Emmanuel Macron told Jack Dorsey that Twitter is welcome to move to France
Following Twitter’s spat with U.S. President Donald Trump, the French president called Twitter CEO Jack Dorsey last week to reiterate his support for the company, according to an aide to Emmanuel Macron.
President Macron also joked with Dorsey that Twitter—which is based in San Francisco—would be welcome to move to France.
A spokesperson for Twitter declined to comment. The call was first reported by French weekly Canard Enchaine.
Trump’s ire flared after Twitter took the unusual step in late May of adding a fact-check label to two tweets by the president regarding mail-in ballots—a reversal of a years-long strategy of remaining quiet as Trump pushed falsehoods and questionable information on its social media service.
Soon after, Twitter slapped a rule-violation notice on another post by Trump warning protesters in Minnesota that “when the looting starts, the shooting starts.”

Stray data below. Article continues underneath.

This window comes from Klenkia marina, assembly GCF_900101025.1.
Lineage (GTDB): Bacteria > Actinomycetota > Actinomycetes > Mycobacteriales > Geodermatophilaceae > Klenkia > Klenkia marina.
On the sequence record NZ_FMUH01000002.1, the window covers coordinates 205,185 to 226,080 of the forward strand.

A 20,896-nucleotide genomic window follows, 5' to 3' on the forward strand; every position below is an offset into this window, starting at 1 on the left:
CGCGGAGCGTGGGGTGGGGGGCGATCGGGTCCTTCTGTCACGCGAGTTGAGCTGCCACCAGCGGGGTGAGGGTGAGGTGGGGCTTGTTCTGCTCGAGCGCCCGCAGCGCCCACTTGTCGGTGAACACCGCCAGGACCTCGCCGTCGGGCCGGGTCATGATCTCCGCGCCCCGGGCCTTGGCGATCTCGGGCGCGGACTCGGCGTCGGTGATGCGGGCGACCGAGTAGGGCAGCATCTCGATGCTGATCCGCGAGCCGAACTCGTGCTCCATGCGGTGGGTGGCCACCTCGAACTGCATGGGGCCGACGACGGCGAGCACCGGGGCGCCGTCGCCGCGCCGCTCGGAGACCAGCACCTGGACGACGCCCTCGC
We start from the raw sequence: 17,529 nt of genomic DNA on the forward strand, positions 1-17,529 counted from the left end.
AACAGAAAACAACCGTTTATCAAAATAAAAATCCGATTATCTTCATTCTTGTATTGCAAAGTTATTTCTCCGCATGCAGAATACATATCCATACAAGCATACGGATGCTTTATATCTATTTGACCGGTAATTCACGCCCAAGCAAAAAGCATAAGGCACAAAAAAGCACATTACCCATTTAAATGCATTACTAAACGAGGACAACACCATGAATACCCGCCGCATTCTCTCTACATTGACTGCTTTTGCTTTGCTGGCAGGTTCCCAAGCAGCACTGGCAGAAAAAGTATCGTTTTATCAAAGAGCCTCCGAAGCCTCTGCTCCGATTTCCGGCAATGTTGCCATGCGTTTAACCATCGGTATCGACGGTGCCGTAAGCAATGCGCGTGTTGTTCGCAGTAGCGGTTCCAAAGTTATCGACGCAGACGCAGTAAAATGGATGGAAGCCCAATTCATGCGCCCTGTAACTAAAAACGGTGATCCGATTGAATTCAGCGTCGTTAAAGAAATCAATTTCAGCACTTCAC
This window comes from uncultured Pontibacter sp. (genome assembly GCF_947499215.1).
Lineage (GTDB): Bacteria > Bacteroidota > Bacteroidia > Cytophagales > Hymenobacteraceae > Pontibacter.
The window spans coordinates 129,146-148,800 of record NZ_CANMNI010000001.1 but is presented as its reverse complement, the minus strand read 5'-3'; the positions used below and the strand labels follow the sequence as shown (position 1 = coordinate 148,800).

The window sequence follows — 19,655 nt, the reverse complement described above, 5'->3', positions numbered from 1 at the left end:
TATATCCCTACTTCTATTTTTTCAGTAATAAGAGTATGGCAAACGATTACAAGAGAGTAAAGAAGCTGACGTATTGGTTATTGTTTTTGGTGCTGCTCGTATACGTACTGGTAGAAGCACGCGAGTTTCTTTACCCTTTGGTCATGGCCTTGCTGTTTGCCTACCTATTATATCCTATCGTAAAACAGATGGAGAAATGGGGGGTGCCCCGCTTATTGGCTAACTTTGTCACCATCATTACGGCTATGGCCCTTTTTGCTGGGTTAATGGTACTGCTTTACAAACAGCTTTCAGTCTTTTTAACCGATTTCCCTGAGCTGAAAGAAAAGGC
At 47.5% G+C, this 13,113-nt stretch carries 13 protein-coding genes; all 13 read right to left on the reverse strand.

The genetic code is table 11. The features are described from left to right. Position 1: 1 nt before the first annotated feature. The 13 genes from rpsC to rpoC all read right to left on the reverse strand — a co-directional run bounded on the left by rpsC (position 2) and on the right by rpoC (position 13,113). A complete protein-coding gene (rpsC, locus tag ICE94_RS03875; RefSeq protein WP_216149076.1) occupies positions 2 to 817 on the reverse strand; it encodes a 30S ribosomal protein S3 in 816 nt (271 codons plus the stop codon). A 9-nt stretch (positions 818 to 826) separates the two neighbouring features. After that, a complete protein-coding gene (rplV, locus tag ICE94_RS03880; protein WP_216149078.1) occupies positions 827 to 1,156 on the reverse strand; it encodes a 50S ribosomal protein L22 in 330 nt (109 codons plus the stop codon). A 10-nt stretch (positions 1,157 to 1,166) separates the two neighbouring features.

Twitter’s move triggered an avalanche of critiques from Trump and U.S. conservatives. By contrast, a top EU official, the European Commission’s vice president for values and transparency, Vera Jourova, quickly praised Twitter’s move to implement a “transparent and consistent moderation policy.”
Macron’s aide said the president wanted platforms to abide by EU and French rules on content curation, which are typically more restrictive than those in the U.S.
Any company that feels threatened at home is welcome to France, the aide added.
Macron made attracting foreign companies and investors a key selling point of his 2017 presidential campaign, underpinned by a pro-business agenda.
During the 2018 Internet Governance Forum hosted in Paris, Macron advocated for more internet regulation and has repeatedly promised to fight fake news. That approach backfired recently, after the government was forced to withdraw an online tool that labeled news about COVID-19 reliable or not. The website, named Desinfox, was killed after the government was criticized for encroaching on press freedom.
Macron and Dorsey speak about once or twice a year, according to the president’s aide. The CEO came to Macron’s office for an event last year.